Horatio

Horatio
[Photo by Jacquelyn Griffin)

Monday, March 12, 2012

The Case of Limbaugh and the Serious Case

There have been a handful of commenters claiming that pressuring Rush Limbaugh's sponsors to stop advertising with him violates not the legal strictures of the First Amendment, but the culture of free speech, by not responding with counter speech, but with economic duress. Now, this is an argument I can see some reason in, in the abstract--you aren't winning the debate, it goes, by reason, but rather by communicating your disapproval of the idea and threatening loss of revenue on those who pay to associate themselves with the speaker. It's certainly been effective in the case of Limbaugh, who is down nearly 100 sponsors.

But is it fair play? Does it cut, rather than untie the Gordian knot? Does it refute Limbaugh, or leave him unrefuted, merely punished?

And here we come to a distinction drawn by C.P. Snow in his response to a particularly vitriolic and personal attack on him by literary critic F.R. Leavis:
If I enter into discussion on any topic, intellectual, moral, practical, or whatever combination you like, it matters very little what I feel for my opponent, or what he feels for me. But I am entitled to require--or if I am not so entitled then I have to beg to be excused--that he and I will observe some basic and simple rules. If he refers to words that I have said or written, he will quote them accurately. He will not attribute to me attitudes and opinions which I do not hold, and if he makes any such attributions, he will check them against the documentary evidence. He will be careful when referring to incidents in my biography, and he will be scrupulous about getting his facts right. Naturally, I have a duty to obey the same rules in return. Nothing could be much more prosaic or straightforward; but without these ground-rules, any kind of serious human exchange becomes impossible.
--C.P. Snow, "The Case of Leavis and the Serious Case," in Snow, Public Affairs (1971) at 81.

This cuts to the heart of why counterspeech in the purest, most deliberative sense is ineffective with respect to Rush Limbaugh. By boldly, and repeatedly slandering Ms Fluke over a three day period on the subject of (1) what her testimony was about (answer: the scope of coverage for which she pays) ; (2) the reasons she advanced for including contraception within the mandate (primarily, the harm suffered by some of her fellow students who needed contraceptive drugs for other medical reasons; and (3) the very nature of contraception itself (the required dosage does not increase with the amount of sex the woman has), Limbaugh inflicted a significant personal cost on her (watch his comments here).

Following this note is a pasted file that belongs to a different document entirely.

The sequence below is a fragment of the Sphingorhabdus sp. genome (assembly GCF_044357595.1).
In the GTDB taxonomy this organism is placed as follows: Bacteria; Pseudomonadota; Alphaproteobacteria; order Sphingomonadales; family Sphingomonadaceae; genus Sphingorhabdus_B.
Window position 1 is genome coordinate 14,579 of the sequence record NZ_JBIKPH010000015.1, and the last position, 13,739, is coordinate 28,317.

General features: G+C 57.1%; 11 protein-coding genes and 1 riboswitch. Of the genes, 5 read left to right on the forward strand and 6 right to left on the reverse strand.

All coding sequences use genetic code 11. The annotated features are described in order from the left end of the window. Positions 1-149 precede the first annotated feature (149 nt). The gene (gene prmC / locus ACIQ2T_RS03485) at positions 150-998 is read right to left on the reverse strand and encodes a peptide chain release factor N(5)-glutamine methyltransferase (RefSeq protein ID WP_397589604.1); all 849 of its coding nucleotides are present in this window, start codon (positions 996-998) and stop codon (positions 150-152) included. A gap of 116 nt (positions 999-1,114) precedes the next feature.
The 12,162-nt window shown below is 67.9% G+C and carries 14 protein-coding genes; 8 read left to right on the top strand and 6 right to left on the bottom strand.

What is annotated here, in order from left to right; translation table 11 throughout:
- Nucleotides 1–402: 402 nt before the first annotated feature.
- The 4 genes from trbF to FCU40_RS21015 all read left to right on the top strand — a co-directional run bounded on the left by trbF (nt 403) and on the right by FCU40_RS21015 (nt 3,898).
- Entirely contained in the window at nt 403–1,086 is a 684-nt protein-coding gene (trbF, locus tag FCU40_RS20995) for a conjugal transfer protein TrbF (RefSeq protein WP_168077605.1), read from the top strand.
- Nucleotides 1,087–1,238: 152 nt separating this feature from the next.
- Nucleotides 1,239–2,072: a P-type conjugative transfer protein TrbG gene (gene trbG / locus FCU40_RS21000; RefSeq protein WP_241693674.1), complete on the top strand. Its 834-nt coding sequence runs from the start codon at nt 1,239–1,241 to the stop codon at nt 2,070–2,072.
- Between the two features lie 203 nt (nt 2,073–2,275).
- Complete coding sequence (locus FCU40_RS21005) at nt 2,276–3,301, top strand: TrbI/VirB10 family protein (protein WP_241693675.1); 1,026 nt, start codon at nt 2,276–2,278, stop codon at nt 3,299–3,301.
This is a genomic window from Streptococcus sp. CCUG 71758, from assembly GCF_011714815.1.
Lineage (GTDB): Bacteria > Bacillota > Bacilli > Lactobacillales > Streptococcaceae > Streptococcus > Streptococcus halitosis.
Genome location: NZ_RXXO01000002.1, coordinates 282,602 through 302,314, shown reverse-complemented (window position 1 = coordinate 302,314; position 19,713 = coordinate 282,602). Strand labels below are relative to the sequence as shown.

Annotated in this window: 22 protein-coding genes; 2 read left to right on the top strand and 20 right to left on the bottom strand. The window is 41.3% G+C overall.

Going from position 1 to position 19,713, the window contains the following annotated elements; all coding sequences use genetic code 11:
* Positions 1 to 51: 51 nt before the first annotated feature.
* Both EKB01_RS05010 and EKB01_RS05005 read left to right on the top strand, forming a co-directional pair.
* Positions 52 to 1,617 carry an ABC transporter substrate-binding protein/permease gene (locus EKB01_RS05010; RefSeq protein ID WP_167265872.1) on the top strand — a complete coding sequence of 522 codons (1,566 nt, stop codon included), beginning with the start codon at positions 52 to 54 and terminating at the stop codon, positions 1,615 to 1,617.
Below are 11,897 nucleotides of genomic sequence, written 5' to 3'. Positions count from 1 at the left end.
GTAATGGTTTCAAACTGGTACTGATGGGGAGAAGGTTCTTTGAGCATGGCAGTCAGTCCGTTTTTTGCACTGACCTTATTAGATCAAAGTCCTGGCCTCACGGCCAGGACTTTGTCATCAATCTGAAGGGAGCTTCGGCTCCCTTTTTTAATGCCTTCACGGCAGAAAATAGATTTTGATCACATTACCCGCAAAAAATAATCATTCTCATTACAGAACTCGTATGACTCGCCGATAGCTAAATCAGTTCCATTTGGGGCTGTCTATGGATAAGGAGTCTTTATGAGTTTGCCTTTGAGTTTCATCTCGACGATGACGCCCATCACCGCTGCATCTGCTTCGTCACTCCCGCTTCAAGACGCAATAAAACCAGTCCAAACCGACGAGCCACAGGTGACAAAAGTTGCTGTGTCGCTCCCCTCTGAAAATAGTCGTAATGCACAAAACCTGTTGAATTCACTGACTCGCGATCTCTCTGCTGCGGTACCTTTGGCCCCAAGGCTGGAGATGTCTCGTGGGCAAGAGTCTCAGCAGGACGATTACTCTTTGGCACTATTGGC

As Snow notes, counterspeech is completely ineffective here; you spend all your time seeking to correct the false factual statements, and never get to the main issues. Indeed, because you are defending Sandra Fluke, who was not testifying about wanting to use birth control to limit the risks posed by for sexual intercourse, you may be seen as implicitly accepting Limbaugh's unspoken premise that such in a somehow illegitimate use of the drug, and an abuse of the insurance In other words, you may be seen as conceding the very issue up for the debate, which Limbaugh's barrage of lies has prevented being addressed. So reasoned debate is just not possible.

Also, why did Limabugh single out for shaming and degrading this law student, if not to silence other women who agree with her? Professor Bonnie J. Morris writes that "an attack on any young woman’s reputation feels like a personal attack on all women who are, in this bizarre historical moment, once again being forced to stand before the judgment of Great Men." In the context of Limbaugh's repetitive, irrelevant and unprovoked attack, I couldn't agree more--it's an effort to cow women into silence.

Limbaugh does not respect the basic rules of Madisonian, Millian debate, preferring those of the playground. How do you reply to a bully? You take away his power. Isolate him. Let his "friends" (advertisers) know that you won't play with them if he's part of the package. And when Limbaugh cries "Foul!" don't feel a whit of sympathy for him; he chose the forum and the rules.

1 comment:

DorianTB said...

Well-said indeed, good sir, especially your playground analogy!